Joan Rivers dead: Comedian dies in New York, aged 81
The comedian was known for her sharp-tongued and controversial routines
Tim Walker is The Independent’s Los Angeles correspondent, covering entertainment and other concerns from the West Coast of the US. He was previously a features writer and the editor of the paper’s diary column. His first novel, Completion, is being published in January 2014.
Thursday 04 September 2014
The controversial comedian Joan Rivers has died a week after suffering a heart attack during a routine procedure at a clinic.
Shortly before her death, Ms Rivers, the first woman to break into late-night comedy, was moved from intensive care into a private room and was surrounded by family and friends when she died.
Her daughter, Melissa, announced the death, in a New York hospital, in a short statement in which she said: “It is with great sadness that I announce the death of my mother, Joan Rivers.
“She passed peacefully at 1.17pm surrounded by family and close friends. My son and I would like to thank the doctors, nurses, and staff of Mount Sinai Hospital for the amazing care they provided for my mother.
“My mother's greatest joy in life was to make people laugh. Although that is difficult to do right now, I know her final wish would be that we return to laughing soon.”
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She had been in intensive care for a week after stopping breathing at a clinic during a routine procedure. The New York state health department is investigating the circumstances surrounding her collapse.
In tributes she was described by Will Smith as “the Queen of comedy”, by William Shatner as “a comedic legend” and by Ricky Gervais as, “Funny & fearless. Truly one of a kind.”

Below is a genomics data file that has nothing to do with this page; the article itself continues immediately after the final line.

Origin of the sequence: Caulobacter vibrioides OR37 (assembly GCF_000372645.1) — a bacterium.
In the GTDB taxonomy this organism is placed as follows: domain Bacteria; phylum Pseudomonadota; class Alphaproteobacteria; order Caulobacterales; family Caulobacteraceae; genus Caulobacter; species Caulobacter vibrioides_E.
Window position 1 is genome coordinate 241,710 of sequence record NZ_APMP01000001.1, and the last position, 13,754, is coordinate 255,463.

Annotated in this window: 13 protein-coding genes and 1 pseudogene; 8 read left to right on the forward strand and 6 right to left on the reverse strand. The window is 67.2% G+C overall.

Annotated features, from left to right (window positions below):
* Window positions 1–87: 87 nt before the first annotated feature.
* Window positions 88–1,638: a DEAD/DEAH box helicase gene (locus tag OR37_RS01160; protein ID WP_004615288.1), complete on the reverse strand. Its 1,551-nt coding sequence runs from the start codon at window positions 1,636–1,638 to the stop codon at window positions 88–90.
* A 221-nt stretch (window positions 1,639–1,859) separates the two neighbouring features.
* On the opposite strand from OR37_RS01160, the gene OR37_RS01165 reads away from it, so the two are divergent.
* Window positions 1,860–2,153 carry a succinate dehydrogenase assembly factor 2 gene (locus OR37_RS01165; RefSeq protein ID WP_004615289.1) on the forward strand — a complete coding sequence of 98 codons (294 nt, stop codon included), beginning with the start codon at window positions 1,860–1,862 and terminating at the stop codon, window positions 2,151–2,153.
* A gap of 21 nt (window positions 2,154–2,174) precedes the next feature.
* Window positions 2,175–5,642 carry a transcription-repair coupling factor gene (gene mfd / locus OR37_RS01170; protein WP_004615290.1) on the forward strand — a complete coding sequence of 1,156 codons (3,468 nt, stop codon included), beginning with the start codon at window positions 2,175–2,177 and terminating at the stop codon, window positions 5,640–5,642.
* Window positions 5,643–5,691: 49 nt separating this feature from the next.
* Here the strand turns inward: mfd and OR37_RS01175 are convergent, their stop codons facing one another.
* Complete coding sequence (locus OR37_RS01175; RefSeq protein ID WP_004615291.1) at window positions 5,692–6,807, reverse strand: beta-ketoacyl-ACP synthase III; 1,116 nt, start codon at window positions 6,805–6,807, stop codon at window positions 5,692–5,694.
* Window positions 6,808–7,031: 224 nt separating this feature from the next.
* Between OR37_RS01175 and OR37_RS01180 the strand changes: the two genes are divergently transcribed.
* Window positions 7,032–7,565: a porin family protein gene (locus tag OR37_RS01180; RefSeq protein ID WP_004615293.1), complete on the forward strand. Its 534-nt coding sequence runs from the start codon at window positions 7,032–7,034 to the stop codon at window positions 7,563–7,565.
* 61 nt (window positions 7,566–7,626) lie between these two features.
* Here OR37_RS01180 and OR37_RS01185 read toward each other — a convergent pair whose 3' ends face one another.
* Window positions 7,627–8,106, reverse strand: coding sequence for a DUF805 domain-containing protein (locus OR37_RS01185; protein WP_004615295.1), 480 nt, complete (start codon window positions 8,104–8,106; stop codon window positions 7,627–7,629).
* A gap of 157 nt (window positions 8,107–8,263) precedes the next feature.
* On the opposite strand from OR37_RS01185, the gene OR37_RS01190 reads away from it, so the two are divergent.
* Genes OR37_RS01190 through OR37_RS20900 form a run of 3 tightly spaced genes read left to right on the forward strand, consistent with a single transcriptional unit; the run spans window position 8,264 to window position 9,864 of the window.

Whoopi Goldberg, who followed her into comedy, wished her, “Bon voyage” while Cindy Lauper said: “She inspired me. She made me laugh since I was a kid, I loved her so much.”
The novelist Barbara Taylor Bradford said: “Joan was a great friend to have. Aside from her humour and comedic talents, she also made her friends laugh in private. Hospitable and generous to a fault, she was loyal and always there for all of us. She will be terribly missed.
“Just imagine: we won't hear those witty, sometimes caustic, but always funny one-liners ever again. Goodbye Joan Rivers. You'll always be in our hearts.”
Rivers, with the catchphrase “Can we talk?” was known for an acerbic and uncompromising humour, often foul-mouthed and far from politically correct. Elizabeth Taylor's weight problems were a favourite target - “Her favourite food is seconds.”
Earlier this year she explained: “I mock everybody, regardless of race, creed or colour. Every joke I make, no matter how tasteless, is there to draw attention to something I really care about.”
She said one of her motivations was that by mocking something it would become less of a threat: “If you laugh at something, you shrink the dragon.”
As a comedian she regarded nothing and no one as off-limits, even being happy to seek humour out the Holocaust and figures such as Anne Frank.
But she was also ridiculed herself and frequently sought to do so, especially her face-lifts and plastic surgery - “When I die they will donate my body to Tupperware.”
At school in New York she was “the class wit” but went on the study for degrees in English and anthropology after her father threatened to have her committed if she trained as an actress.
She attributed much of her success to her “immigrant mentality”, having been born to Russian immigrants in America in 1933, and said she got her sense of humour from her father, a doctor.
Her big break in showbusiness came in 1965 on The Tonight Show: Starring Johnny Carson and was later given the role of permanent guest host on the show.
By the 1970s her “Can we talk?” catchphrase was known across America and in 1986 she was given her own talkshow in opposition to Carson's - he never talked to her again. By then she was one of the best know comedians in the country and played to packed audiences at Carnegie Hall.
Her first marriage, to James Sanger, lasted just six months but after a four-day courtship she went on to marry Edgar Rosenberg, a British television producer. He killed himself in 1987 and Rivers was so devastated that she became bullemic and considered suicide herself.
She recovered and continued to work until her death. In July she told the Toronto Star: “I'm terrified if it looks like nobody wants me. How long will that go on? Forever. In our business, you never know.... And it's not the money. I joke about that enough but that isn't what drives me. I love the performing. I love the work.”
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